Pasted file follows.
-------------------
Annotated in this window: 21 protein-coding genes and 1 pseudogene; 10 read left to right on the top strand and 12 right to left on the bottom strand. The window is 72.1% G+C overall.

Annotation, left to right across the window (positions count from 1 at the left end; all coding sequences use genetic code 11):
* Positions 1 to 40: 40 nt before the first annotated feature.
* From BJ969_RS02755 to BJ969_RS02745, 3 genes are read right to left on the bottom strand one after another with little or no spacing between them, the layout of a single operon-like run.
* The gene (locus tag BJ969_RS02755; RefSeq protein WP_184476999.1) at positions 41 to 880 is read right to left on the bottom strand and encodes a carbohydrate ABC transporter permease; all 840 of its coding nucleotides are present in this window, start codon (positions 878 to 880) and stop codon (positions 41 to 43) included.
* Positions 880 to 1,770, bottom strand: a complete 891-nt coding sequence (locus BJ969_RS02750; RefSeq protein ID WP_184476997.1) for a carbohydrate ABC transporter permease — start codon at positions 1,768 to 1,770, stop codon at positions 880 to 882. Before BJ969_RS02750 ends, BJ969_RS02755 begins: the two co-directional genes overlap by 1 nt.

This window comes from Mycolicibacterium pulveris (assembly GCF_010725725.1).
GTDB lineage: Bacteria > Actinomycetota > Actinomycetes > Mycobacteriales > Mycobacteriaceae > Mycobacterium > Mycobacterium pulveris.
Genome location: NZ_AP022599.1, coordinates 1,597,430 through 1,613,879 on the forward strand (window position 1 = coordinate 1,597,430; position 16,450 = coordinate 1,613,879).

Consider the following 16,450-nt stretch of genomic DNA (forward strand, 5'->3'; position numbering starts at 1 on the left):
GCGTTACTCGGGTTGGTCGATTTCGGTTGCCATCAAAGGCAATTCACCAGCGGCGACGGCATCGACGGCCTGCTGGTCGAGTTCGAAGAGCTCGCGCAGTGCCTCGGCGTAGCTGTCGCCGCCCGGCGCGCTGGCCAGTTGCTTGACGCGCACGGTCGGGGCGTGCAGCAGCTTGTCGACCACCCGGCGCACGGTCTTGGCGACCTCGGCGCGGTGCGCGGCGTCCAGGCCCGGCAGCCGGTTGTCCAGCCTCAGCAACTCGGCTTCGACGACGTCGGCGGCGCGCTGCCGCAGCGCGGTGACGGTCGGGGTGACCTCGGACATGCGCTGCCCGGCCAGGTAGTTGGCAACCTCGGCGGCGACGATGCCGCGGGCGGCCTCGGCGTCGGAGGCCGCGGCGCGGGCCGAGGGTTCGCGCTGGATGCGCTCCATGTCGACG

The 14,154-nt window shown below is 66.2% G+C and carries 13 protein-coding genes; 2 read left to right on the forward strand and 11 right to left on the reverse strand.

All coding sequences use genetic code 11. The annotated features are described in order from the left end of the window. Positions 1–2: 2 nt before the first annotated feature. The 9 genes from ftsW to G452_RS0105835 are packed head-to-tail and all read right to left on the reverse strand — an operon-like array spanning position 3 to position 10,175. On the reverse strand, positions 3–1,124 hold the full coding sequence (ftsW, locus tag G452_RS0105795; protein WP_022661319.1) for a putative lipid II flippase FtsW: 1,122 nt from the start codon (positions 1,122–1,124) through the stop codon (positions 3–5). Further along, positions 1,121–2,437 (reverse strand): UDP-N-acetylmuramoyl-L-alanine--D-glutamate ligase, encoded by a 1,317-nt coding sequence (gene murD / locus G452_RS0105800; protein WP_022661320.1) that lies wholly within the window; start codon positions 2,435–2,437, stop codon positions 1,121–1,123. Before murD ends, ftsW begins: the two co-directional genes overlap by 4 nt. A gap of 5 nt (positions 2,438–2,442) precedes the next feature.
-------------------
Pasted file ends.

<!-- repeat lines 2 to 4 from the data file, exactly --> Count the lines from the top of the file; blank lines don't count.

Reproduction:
Annotation, left to right across the window (positions count from 1 at the left end; all coding sequences use genetic code 11):
* Positions 1 to 40: 40 nt before the first annotated feature.
* From BJ969_RS02755 to BJ969_RS02745, 3 genes are read right to left on the bottom strand one after another with little or no spacing between them, the layout of a single operon-like run.